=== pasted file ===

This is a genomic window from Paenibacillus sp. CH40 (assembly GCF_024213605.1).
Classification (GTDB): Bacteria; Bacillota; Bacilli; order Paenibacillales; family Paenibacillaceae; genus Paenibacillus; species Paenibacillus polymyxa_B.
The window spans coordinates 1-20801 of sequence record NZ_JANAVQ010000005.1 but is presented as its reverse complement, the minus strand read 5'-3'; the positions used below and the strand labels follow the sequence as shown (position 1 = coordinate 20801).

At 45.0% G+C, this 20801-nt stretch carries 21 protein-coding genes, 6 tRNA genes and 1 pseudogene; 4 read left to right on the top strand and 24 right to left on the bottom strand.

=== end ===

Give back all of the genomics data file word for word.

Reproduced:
This is a genomic window from Paenibacillus sp. CH40 (assembly GCF_024213605.1).
Classification (GTDB): Bacteria; Bacillota; Bacilli; order Paenibacillales; family Paenibacillaceae; genus Paenibacillus; species Paenibacillus polymyxa_B.
The window spans coordinates 1-20801 of sequence record NZ_JANAVQ010000005.1 but is presented as its reverse complement, the minus strand read 5'-3'; the positions used below and the strand labels follow the sequence as shown (position 1 = coordinate 20801).

At 45.0% G+C, this 20801-nt stretch carries 21 protein-coding genes, 6 tRNA genes and 1 pseudogene; 4 read left to right on the top strand and 24 right to left on the bottom strand.